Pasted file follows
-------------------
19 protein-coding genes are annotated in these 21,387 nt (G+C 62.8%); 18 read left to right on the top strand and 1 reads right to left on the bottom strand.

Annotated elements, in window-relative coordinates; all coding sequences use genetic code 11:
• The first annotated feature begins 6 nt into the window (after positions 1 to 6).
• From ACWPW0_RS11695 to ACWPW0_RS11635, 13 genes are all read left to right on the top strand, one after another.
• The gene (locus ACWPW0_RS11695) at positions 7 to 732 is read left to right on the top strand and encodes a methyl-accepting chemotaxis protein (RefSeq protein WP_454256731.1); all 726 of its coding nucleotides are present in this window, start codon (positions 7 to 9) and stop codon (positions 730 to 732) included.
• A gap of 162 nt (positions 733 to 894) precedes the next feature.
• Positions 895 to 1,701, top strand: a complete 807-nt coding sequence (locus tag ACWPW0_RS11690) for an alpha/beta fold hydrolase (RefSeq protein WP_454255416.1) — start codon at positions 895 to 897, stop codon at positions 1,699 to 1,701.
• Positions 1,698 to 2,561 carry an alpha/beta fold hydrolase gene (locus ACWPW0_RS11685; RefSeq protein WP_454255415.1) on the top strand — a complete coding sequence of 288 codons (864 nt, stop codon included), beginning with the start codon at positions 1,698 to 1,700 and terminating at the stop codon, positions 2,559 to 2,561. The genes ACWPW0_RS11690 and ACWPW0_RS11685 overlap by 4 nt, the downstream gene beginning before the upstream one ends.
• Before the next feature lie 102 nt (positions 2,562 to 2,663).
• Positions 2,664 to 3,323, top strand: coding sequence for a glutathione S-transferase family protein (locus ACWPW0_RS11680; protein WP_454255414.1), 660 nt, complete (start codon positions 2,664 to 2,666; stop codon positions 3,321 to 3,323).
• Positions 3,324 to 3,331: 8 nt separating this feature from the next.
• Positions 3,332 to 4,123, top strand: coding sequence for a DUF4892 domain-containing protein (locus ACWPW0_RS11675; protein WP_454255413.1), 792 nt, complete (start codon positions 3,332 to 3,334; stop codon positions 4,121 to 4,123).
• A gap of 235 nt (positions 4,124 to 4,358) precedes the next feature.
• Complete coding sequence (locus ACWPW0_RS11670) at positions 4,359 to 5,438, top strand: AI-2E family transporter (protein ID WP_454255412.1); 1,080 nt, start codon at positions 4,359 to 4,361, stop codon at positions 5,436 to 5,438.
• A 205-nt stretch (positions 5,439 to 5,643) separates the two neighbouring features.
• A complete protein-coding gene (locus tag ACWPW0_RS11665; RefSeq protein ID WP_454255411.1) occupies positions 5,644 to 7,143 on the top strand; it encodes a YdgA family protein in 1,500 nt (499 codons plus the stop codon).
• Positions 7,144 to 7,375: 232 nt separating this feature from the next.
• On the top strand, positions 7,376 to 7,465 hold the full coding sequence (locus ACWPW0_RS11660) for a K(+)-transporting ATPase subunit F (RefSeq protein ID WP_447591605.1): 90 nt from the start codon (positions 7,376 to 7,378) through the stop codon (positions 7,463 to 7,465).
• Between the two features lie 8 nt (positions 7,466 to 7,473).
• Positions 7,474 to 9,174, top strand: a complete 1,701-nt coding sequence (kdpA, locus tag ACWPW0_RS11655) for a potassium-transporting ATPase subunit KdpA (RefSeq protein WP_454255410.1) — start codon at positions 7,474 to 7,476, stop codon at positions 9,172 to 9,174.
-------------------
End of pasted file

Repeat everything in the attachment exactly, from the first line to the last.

19 protein-coding genes are annotated in these 21,387 nt (G+C 62.8%); 18 read left to right on the top strand and 1 reads right to left on the bottom strand.

Annotated elements, in window-relative coordinates; all coding sequences use genetic code 11:
• The first annotated feature begins 6 nt into the window (after positions 1 to 6).
• From ACWPW0_RS11695 to ACWPW0_RS11635, 13 genes are all read left to right on the top strand, one after another.
• The gene (locus ACWPW0_RS11695) at positions 7 to 732 is read left to right on the top strand and encodes a methyl-accepting chemotaxis protein (RefSeq protein WP_454256731.1); all 726 of its coding nucleotides are present in this window, start codon (positions 7 to 9) and stop codon (positions 730 to 732) included.
• A gap of 162 nt (positions 733 to 894) precedes the next feature.
• Positions 895 to 1,701, top strand: a complete 807-nt coding sequence (locus tag ACWPW0_RS11690) for an alpha/beta fold hydrolase (RefSeq protein WP_454255416.1) — start codon at positions 895 to 897, stop codon at positions 1,699 to 1,701.
• Positions 1,698 to 2,561 carry an alpha/beta fold hydrolase gene (locus ACWPW0_RS11685; RefSeq protein WP_454255415.1) on the top strand — a complete coding sequence of 288 codons (864 nt, stop codon included), beginning with the start codon at positions 1,698 to 1,700 and terminating at the stop codon, positions 2,559 to 2,561. The genes ACWPW0_RS11690 and ACWPW0_RS11685 overlap by 4 nt, the downstream gene beginning before the upstream one ends.
• Before the next feature lie 102 nt (positions 2,562 to 2,663).
• Positions 2,664 to 3,323, top strand: coding sequence for a glutathione S-transferase family protein (locus ACWPW0_RS11680; protein WP_454255414.1), 660 nt, complete (start codon positions 2,664 to 2,666; stop codon positions 3,321 to 3,323).
• Positions 3,324 to 3,331: 8 nt separating this feature from the next.
• Positions 3,332 to 4,123, top strand: coding sequence for a DUF4892 domain-containing protein (locus ACWPW0_RS11675; protein WP_454255413.1), 792 nt, complete (start codon positions 3,332 to 3,334; stop codon positions 4,121 to 4,123).
• A gap of 235 nt (positions 4,124 to 4,358) precedes the next feature.
• Complete coding sequence (locus ACWPW0_RS11670) at positions 4,359 to 5,438, top strand: AI-2E family transporter (protein ID WP_454255412.1); 1,080 nt, start codon at positions 4,359 to 4,361, stop codon at positions 5,436 to 5,438.
• A 205-nt stretch (positions 5,439 to 5,643) separates the two neighbouring features.
• A complete protein-coding gene (locus tag ACWPW0_RS11665; RefSeq protein ID WP_454255411.1) occupies positions 5,644 to 7,143 on the top strand; it encodes a YdgA family protein in 1,500 nt (499 codons plus the stop codon).
• Positions 7,144 to 7,375: 232 nt separating this feature from the next.
• On the top strand, positions 7,376 to 7,465 hold the full coding sequence (locus ACWPW0_RS11660) for a K(+)-transporting ATPase subunit F (RefSeq protein ID WP_447591605.1): 90 nt from the start codon (positions 7,376 to 7,378) through the stop codon (positions 7,463 to 7,465).
• Between the two features lie 8 nt (positions 7,466 to 7,473).
• Positions 7,474 to 9,174, top strand: a complete 1,701-nt coding sequence (kdpA, locus tag ACWPW0_RS11655) for a potassium-transporting ATPase subunit KdpA (RefSeq protein WP_454255410.1) — start codon at positions 7,474 to 7,476, stop codon at positions 9,172 to 9,174.